The Effect Of Environmental Stimulation On Stress Recovery And The Influence Of Gender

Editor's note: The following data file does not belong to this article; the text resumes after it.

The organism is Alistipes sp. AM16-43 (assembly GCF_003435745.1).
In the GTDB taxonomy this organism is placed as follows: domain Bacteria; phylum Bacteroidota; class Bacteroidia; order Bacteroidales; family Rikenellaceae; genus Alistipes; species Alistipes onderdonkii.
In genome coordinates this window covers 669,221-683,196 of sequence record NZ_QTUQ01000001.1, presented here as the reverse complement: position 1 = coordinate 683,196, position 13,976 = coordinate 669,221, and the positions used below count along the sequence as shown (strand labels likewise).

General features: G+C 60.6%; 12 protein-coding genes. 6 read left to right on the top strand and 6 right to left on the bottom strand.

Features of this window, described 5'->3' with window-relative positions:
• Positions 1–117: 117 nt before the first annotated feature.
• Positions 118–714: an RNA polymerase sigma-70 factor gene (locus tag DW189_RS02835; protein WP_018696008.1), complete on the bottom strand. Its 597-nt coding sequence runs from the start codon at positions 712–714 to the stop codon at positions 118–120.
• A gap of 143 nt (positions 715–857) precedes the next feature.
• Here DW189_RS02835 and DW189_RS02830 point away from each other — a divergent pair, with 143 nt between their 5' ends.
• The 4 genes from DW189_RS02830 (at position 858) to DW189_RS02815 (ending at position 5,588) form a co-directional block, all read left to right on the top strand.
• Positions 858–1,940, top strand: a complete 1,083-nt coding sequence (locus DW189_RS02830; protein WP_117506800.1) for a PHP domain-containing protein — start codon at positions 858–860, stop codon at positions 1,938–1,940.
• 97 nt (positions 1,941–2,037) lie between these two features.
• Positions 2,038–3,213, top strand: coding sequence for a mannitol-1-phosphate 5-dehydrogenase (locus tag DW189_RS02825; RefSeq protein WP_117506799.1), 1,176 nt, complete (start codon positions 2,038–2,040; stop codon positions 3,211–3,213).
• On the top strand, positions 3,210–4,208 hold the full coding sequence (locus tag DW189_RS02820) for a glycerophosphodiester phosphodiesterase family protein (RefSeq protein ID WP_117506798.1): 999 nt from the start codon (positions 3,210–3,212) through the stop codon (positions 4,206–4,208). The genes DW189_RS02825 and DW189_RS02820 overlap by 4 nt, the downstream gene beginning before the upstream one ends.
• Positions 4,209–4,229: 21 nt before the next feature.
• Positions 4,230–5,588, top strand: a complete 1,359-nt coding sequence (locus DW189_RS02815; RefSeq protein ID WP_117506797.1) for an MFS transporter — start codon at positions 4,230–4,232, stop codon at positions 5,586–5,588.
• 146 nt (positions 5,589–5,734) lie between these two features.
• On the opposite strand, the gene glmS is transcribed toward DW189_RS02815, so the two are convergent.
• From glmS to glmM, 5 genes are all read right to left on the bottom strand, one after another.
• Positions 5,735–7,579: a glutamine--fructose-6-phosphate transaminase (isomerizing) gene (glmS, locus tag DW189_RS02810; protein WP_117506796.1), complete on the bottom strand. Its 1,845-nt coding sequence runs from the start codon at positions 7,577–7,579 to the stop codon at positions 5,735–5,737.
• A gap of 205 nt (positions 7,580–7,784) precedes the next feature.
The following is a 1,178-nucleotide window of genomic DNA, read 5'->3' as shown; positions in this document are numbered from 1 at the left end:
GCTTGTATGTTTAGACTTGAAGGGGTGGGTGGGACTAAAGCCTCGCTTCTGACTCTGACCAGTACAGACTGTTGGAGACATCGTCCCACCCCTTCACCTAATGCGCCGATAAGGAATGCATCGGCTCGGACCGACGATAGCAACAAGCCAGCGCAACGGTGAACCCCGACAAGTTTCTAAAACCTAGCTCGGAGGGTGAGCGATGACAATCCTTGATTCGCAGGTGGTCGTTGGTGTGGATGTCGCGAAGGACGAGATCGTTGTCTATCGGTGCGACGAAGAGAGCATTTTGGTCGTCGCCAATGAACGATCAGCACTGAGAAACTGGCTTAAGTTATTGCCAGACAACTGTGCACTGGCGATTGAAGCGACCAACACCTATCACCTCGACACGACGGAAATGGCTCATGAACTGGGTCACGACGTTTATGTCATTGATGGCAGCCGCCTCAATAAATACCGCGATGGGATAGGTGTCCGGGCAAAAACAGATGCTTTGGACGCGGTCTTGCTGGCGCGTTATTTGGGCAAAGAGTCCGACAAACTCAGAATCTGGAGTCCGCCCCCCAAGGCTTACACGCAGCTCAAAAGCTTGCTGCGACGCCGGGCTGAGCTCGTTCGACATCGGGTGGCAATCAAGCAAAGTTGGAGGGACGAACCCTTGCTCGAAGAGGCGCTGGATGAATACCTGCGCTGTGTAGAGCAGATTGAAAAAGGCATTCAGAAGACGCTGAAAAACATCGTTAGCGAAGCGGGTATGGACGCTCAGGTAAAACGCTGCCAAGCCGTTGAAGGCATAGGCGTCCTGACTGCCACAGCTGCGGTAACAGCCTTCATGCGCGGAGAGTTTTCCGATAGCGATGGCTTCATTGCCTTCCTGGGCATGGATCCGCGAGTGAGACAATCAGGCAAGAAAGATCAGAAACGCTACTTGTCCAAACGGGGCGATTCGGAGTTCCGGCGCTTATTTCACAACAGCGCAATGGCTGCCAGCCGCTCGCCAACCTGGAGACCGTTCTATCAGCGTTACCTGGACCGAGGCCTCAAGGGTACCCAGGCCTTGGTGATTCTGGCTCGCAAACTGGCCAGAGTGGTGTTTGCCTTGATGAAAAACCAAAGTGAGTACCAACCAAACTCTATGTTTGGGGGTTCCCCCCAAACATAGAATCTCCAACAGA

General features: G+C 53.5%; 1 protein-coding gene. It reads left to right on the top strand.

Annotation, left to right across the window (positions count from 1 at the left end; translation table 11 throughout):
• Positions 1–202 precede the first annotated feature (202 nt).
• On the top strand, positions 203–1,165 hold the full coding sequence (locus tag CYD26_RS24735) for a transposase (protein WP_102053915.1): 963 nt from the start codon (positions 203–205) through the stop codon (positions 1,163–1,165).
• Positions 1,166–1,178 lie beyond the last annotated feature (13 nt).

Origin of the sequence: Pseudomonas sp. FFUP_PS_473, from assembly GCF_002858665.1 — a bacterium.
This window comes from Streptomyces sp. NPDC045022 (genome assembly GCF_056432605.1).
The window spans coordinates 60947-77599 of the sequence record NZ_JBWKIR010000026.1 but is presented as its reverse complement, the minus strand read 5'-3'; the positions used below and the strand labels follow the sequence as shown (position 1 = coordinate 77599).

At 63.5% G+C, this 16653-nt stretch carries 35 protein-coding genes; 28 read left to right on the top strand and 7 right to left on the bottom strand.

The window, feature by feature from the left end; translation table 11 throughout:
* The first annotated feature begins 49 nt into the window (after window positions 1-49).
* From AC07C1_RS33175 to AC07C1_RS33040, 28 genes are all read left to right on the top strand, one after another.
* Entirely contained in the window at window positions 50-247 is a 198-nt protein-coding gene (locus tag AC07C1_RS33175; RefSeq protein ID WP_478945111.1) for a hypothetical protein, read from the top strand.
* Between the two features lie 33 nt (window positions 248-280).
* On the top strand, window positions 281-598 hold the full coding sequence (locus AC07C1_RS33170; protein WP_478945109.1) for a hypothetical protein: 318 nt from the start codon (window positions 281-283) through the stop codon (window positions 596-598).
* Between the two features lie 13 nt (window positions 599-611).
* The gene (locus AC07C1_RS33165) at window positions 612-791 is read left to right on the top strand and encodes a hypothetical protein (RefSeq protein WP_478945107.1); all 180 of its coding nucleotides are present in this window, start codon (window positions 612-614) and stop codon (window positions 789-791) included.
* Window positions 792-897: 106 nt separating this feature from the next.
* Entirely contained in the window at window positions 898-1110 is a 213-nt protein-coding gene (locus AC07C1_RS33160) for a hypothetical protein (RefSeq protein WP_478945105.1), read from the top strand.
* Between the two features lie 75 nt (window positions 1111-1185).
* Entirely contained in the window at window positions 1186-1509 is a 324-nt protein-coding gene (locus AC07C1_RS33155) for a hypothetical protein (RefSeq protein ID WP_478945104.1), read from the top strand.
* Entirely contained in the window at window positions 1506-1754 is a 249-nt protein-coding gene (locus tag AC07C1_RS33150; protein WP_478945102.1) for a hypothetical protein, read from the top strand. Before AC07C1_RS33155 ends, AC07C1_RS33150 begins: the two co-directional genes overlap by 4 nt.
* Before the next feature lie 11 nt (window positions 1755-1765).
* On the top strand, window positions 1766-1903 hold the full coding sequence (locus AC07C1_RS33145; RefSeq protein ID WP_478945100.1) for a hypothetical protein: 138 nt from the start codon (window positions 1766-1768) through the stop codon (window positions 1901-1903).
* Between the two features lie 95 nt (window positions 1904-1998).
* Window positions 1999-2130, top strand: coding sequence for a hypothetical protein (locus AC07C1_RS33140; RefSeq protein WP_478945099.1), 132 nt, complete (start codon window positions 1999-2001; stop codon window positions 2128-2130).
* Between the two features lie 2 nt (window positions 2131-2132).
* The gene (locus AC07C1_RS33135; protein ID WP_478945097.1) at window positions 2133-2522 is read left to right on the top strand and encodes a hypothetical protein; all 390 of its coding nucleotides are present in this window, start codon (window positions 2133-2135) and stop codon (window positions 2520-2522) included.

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Urbanisation is occurring at an unprecedented rate on a global scale with predictions for the majority of the world’s population to be settling in urban areas within 30 years. As such accessibility to green space is significantly reduced and the potential psychological benefits it brings with it, such as stress reduction, are no longer as readily available. The main aim of the current study was to examine the sensory elements of nature in order to investigate what aspect of nature induces the greatest restorative effect and whether it can be replicated through a virtual simulation. It was hypothesised that stress scores would be significantly lower after watching a nature video and listening to birdsong and that there would be a significant difference in the way males and females responded to the conditions. 25 participants were recruited from the Herefordshire area (15 males; 10 females) and completed the independent groups experiment. A Visual Analogue Scale (VAS) was used in order to measure subjective changes in stress before, during and after the experiment and participants completed a timed arithmetic test in order to induce psychological stress. There was no significant effect of condition, however trends suggested that nature visuals were most effective in reducing stress, which was in line with previous research. Results showed a significant difference between gender, in that females responded more intensely to the stress test and experienced a larger decrease in stress following the treatment conditions. The results suggest that future research should examine ways in which to simulate the natural environment’s visual and auditory properties, through the means of virtual reality, in order to reproduce the same restorative effects experienced in real life nature experiences.
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